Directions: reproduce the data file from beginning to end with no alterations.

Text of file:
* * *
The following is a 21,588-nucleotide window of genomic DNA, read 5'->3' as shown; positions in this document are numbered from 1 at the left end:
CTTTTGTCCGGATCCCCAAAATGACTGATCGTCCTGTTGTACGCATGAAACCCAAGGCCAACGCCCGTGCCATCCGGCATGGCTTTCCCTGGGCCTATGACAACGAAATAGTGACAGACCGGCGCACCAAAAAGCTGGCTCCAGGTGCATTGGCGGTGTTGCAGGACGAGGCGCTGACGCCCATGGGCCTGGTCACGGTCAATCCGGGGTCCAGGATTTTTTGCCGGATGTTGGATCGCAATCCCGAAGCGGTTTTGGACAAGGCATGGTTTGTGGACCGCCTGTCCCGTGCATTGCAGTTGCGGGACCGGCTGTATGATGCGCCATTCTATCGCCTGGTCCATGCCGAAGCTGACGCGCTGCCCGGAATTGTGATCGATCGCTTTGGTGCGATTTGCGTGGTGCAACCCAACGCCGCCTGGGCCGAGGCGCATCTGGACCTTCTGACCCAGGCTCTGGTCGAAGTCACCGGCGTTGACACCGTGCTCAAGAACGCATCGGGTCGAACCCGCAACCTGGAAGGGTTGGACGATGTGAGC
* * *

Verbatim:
The following is a 21,588-nucleotide window of genomic DNA, read 5'->3' as shown; positions in this document are numbered from 1 at the left end:
CTTTTGTCCGGATCCCCAAAATGACTGATCGTCCTGTTGTACGCATGAAACCCAAGGCCAACGCCCGTGCCATCCGGCATGGCTTTCCCTGGGCCTATGACAACGAAATAGTGACAGACCGGCGCACCAAAAAGCTGGCTCCAGGTGCATTGGCGGTGTTGCAGGACGAGGCGCTGACGCCCATGGGCCTGGTCACGGTCAATCCGGGGTCCAGGATTTTTTGCCGGATGTTGGATCGCAATCCCGAAGCGGTTTTGGACAAGGCATGGTTTGTGGACCGCCTGTCCCGTGCATTGCAGTTGCGGGACCGGCTGTATGATGCGCCATTCTATCGCCTGGTCCATGCCGAAGCTGACGCGCTGCCCGGAATTGTGATCGATCGCTTTGGTGCGATTTGCGTGGTGCAACCCAACGCCGCCTGGGCCGAGGCGCATCTGGACCTTCTGACCCAGGCTCTGGTCGAAGTCACCGGCGTTGACACCGTGCTCAAGAACGCATCGGGTCGAACCCGCAACCTGGAAGGGTTGGACGATGTGAGC